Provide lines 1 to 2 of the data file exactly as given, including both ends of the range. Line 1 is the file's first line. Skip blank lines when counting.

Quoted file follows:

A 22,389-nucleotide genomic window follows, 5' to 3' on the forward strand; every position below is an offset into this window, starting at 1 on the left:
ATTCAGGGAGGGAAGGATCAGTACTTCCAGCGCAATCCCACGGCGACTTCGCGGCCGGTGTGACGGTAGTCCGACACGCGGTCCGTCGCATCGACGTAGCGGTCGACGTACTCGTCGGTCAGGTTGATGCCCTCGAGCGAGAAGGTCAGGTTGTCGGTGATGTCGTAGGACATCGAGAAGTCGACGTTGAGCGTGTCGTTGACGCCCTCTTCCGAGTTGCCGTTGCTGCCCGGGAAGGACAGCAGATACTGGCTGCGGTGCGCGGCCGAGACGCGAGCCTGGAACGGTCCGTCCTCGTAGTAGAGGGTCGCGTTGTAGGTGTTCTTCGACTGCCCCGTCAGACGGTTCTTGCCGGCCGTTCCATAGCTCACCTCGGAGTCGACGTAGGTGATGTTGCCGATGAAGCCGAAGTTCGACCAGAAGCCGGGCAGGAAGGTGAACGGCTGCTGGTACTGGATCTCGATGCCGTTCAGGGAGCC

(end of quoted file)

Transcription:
A 22,389-nucleotide genomic window follows, 5' to 3' on the forward strand; every position below is an offset into this window, starting at 1 on the left:
ATTCAGGGAGGGAAGGATCAGTACTTCCAGCGCAATCCCACGGCGACTTCGCGGCCGGTGTGACGGTAGTCCGACACGCGGTCCGTCGCATCGACGTAGCGGTCGACGTACTCGTCGGTCAGGTTGATGCCCTCGAGCGAGAAGGTCAGGTTGTCGGTGATGTCGTAGGACATCGAGAAGTCGACGTTGAGCGTGTCGTTGACGCCCTCTTCCGAGTTGCCGTTGCTGCCCGGGAAGGACAGCAGATACTGGCTGCGGTGCGCGGCCGAGACGCGAGCCTGGAACGGTCCGTCCTCGTAGTAGAGGGTCGCGTTGTAGGTGTTCTTCGACTGCCCCGTCAGACGGTTCTTGCCGGCCGTTCCATAGCTCACCTCGGAGTCGACGTAGGTGATGTTGCCGATGAAGCCGAAGTTCGACCAGAAGCCGGGCAGGAAGGTGAACGGCTGCTGGTACTGGATCTCGATGCCGTTCAGGGAGCC